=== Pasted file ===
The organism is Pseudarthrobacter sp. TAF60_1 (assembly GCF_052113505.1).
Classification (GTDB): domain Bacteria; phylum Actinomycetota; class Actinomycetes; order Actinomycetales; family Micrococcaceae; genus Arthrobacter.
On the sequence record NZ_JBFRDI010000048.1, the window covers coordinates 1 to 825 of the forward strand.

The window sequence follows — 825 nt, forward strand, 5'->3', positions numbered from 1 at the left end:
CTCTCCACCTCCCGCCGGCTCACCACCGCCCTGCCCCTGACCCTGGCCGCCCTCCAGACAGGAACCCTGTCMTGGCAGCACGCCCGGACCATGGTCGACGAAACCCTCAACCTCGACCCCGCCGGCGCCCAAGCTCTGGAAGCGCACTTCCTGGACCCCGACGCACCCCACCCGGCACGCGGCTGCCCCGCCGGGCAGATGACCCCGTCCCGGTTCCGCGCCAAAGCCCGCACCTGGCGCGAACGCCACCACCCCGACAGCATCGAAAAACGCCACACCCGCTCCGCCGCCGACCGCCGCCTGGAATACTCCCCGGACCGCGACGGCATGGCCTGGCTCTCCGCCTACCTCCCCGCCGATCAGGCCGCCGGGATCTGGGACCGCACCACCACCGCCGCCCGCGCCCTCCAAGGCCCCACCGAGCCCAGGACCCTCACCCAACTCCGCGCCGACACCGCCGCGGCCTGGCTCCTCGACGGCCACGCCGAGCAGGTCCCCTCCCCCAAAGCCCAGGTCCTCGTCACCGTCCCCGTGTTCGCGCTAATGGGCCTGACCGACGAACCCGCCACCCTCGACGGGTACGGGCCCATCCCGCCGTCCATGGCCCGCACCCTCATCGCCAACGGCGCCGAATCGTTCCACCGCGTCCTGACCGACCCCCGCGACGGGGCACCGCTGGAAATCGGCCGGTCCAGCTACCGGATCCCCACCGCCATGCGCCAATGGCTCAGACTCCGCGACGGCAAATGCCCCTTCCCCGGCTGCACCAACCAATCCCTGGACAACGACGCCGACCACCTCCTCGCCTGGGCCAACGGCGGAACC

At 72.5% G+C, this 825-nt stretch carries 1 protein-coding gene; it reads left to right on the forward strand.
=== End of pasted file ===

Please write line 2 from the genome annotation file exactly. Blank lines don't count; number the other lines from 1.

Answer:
Classification (GTDB): domain Bacteria; phylum Actinomycetota; class Actinomycetes; order Actinomycetales; family Micrococcaceae; genus Arthrobacter.